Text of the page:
In making my Italian-inspired cake, I’ve only used ingredients that are common here in the UK. I also added some lemon zest as I like the tangy freshness it gives to the cake. (When brutally honest Italian hubby tried it, he quickly pointed out that plumcake doesn’t have lemon!) It’s just as yummy with or without the lemon; why not try both versions and tell me your favourite.

ITALIAN-INSPIRED YOGURT CAKE

Prep time: 15 mins
Cook time: 40-45 mins
Makes 1 loaf
Freezable

250g Greek yogurt
100ml light-flavoured vegetable oil (I use rapeseed oil)
zest of 1 lemon (optional)
3 eggs
140g caster sugar
200g self-raising flour
1 tsp baking powder
Pinch of salt

Preheat the oven to 175C. Line a loaf tin with baking paper.

Put the yogurt, oil and lemon zest (if using) into a medium-sized mixing bowl.

Beat the eggs until they’re light and fluffy (a hand whisk is fine), then beat them into the yogurt mixture.

Add the sugar, flour, baking powder and salt, and lightly beat until combined.

Pour the mixture into your prepared loaf tin and bake for 40-45 minutes until a skewer comes out clean.

Tip: if the top of your cake is browning too much in the oven but it’s not cooked, cover the top with a piece of aluminium foil to protect it.

By the way, can you guess what the most popular yogurt flavour is in the UK?

Disclosure: I was compensated by The Yogurt Council to develop a recipe using yogurt and promote Yogurt Week.

 

Carrot and cumin dip

Nicholas, who doesn’t like carrots, has really enjoyed the ‘orange dip’ we’ve been eating for most of this week, as have both hubby and I. We’ve dipped in various vegetables and also had it spread on flat bread.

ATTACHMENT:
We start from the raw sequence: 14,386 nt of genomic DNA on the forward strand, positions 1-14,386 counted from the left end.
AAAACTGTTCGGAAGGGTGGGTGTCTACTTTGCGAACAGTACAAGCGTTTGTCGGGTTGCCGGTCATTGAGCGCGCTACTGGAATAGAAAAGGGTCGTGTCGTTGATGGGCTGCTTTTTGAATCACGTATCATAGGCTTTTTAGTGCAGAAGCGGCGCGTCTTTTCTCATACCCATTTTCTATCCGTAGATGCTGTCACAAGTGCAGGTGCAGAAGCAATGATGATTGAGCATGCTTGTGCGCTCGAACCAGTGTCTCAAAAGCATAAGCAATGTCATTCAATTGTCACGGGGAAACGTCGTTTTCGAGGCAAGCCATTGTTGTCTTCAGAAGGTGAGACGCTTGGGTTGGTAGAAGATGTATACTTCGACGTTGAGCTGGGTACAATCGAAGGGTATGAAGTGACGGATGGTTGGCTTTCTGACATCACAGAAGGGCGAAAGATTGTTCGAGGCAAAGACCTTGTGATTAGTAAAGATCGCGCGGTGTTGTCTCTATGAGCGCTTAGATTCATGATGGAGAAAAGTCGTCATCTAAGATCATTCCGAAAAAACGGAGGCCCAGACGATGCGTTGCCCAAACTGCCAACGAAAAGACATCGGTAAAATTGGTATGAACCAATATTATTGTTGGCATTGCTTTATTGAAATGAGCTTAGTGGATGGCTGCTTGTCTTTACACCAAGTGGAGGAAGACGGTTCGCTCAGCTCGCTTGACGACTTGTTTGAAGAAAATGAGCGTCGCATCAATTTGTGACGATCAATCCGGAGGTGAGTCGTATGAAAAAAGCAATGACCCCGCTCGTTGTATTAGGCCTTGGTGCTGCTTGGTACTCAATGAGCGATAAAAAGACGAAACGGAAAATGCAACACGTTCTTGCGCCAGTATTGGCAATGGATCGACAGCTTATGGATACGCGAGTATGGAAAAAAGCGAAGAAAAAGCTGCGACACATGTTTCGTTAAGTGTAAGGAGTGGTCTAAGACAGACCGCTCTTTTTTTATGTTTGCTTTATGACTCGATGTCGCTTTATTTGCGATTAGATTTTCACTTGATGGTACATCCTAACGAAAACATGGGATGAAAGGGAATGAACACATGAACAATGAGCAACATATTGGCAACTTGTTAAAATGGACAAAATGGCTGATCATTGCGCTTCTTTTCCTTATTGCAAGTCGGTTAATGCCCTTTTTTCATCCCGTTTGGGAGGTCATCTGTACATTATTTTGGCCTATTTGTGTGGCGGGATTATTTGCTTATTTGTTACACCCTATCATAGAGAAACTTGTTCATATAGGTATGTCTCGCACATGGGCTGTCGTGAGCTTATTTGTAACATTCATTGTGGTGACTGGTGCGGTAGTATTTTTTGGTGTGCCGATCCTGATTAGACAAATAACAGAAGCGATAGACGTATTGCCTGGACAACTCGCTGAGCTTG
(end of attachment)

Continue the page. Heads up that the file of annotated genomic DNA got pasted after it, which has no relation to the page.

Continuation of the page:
vegetable

It’s quick and super easy to make, and would be perfect party food as you can easily make a lot of it. This is definitely a recipe I’m going to be making lots more of in the future, and not just because it’s a stress-free way of getting Nicholas to eat carrots.

The original recipe is from Taste.com.au and makes 8 servings using 1 kilo of carrots. I quartered the recipe (if you can say that!) and it produced 2 very generous adult servings.

The amount of cumin in the original recipe and mine is conservative, giving just a mild flavour which is perfect for little ones. If you’re making this for adults, I’d add more.

CARROT AND CUMIN DIP

Prep time: 10 mins
Cook time: 5-30 mins (depending on how your cook the carrots)
Makes 2 very generous adult servings
Can be made up to 2 days ahead and stored in an airtight container in the fridge

250g carrots, peeled and roughly chopped
15ml (3 tsp) olive oil
1/2 tsp ground cumin
1 small garlic clove, crushed
Salt and pepper

Cook the carrots your preferred way (I steamed them in the microwave).

Put the carrot, oil, cumin and garlic in a mini food processor, and process until smooth (this can take a little while and you need to keep scarping down the sides of the bowl).

Taste and season with salt and pepper.

Eats-Amazing-Fun-Food-FridayI’m linking up to Eat’s Amazing Fun Food Friday, a weekly round-up of fun and creative food. Check out the other fun creations on Grace’s blog.

Dairy-free strawberry bread